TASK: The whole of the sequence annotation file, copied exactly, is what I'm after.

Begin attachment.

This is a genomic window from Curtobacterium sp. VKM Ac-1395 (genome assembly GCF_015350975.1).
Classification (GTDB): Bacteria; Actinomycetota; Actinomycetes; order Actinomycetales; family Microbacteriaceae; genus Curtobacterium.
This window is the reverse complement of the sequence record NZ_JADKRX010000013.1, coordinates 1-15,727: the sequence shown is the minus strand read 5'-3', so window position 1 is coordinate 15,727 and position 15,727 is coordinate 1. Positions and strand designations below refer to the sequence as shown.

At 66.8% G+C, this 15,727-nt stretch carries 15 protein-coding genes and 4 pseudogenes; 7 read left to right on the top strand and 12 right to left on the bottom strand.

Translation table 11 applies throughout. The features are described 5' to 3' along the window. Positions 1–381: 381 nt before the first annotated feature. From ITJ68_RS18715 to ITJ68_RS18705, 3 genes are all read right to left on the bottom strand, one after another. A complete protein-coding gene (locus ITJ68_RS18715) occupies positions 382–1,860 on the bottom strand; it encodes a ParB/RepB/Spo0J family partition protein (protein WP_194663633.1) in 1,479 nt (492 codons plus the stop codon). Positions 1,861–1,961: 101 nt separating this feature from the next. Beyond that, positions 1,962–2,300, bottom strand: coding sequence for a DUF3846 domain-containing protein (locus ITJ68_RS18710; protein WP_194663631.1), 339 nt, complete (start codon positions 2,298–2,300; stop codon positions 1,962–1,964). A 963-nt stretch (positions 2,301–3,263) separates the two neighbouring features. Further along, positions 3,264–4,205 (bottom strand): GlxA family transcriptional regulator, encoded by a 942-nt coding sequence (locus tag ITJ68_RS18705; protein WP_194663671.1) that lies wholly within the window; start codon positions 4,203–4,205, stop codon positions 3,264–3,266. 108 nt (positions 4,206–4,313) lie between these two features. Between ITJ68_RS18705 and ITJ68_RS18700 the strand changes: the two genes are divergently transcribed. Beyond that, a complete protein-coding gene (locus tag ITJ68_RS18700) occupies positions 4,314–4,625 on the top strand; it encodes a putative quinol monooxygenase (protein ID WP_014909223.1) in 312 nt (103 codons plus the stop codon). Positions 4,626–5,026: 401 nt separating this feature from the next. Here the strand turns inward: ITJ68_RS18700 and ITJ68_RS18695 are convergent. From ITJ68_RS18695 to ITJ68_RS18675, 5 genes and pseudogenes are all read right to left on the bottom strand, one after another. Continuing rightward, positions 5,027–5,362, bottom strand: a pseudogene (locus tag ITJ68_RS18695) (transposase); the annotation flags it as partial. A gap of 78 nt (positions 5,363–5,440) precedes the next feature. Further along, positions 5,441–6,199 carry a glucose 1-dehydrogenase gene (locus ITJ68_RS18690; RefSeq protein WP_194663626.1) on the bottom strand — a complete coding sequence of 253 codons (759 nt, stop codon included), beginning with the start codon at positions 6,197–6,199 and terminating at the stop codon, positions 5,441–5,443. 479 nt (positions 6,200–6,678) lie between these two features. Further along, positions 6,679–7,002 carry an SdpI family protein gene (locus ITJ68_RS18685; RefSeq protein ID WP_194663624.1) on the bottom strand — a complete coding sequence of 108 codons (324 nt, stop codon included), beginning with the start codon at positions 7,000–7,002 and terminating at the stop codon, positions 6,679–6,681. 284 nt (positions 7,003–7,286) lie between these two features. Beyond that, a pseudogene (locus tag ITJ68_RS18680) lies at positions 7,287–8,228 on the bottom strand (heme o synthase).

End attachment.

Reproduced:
This is a genomic window from Curtobacterium sp. VKM Ac-1395 (genome assembly GCF_015350975.1).
Classification (GTDB): Bacteria; Actinomycetota; Actinomycetes; order Actinomycetales; family Microbacteriaceae; genus Curtobacterium.
This window is the reverse complement of the sequence record NZ_JADKRX010000013.1, coordinates 1-15,727: the sequence shown is the minus strand read 5'-3', so window position 1 is coordinate 15,727 and position 15,727 is coordinate 1. Positions and strand designations below refer to the sequence as shown.

At 66.8% G+C, this 15,727-nt stretch carries 15 protein-coding genes and 4 pseudogenes; 7 read left to right on the top strand and 12 right to left on the bottom strand.

Translation table 11 applies throughout. The features are described 5' to 3' along the window. Positions 1–381: 381 nt before the first annotated feature. From ITJ68_RS18715 to ITJ68_RS18705, 3 genes are all read right to left on the bottom strand, one after another. A complete protein-coding gene (locus ITJ68_RS18715) occupies positions 382–1,860 on the bottom strand; it encodes a ParB/RepB/Spo0J family partition protein (protein WP_194663633.1) in 1,479 nt (492 codons plus the stop codon). Positions 1,861–1,961: 101 nt separating this feature from the next. Beyond that, positions 1,962–2,300, bottom strand: coding sequence for a DUF3846 domain-containing protein (locus ITJ68_RS18710; protein WP_194663631.1), 339 nt, complete (start codon positions 2,298–2,300; stop codon positions 1,962–1,964). A 963-nt stretch (positions 2,301–3,263) separates the two neighbouring features. Further along, positions 3,264–4,205 (bottom strand): GlxA family transcriptional regulator, encoded by a 942-nt coding sequence (locus tag ITJ68_RS18705; protein WP_194663671.1) that lies wholly within the window; start codon positions 4,203–4,205, stop codon positions 3,264–3,266. 108 nt (positions 4,206–4,313) lie between these two features. Between ITJ68_RS18705 and ITJ68_RS18700 the strand changes: the two genes are divergently transcribed. Beyond that, a complete protein-coding gene (locus tag ITJ68_RS18700) occupies positions 4,314–4,625 on the top strand; it encodes a putative quinol monooxygenase (protein ID WP_014909223.1) in 312 nt (103 codons plus the stop codon). Positions 4,626–5,026: 401 nt separating this feature from the next. Here the strand turns inward: ITJ68_RS18700 and ITJ68_RS18695 are convergent. From ITJ68_RS18695 to ITJ68_RS18675, 5 genes and pseudogenes are all read right to left on the bottom strand, one after another. Continuing rightward, positions 5,027–5,362, bottom strand: a pseudogene (locus tag ITJ68_RS18695) (transposase); the annotation flags it as partial. A gap of 78 nt (positions 5,363–5,440) precedes the next feature. Further along, positions 5,441–6,199 carry a glucose 1-dehydrogenase gene (locus ITJ68_RS18690; RefSeq protein WP_194663626.1) on the bottom strand — a complete coding sequence of 253 codons (759 nt, stop codon included), beginning with the start codon at positions 6,197–6,199 and terminating at the stop codon, positions 5,441–5,443. 479 nt (positions 6,200–6,678) lie between these two features. Further along, positions 6,679–7,002 carry an SdpI family protein gene (locus ITJ68_RS18685; RefSeq protein ID WP_194663624.1) on the bottom strand — a complete coding sequence of 108 codons (324 nt, stop codon included), beginning with the start codon at positions 7,000–7,002 and terminating at the stop codon, positions 6,679–6,681. 284 nt (positions 7,003–7,286) lie between these two features. Beyond that, a pseudogene (locus tag ITJ68_RS18680) lies at positions 7,287–8,228 on the bottom strand (heme o synthase).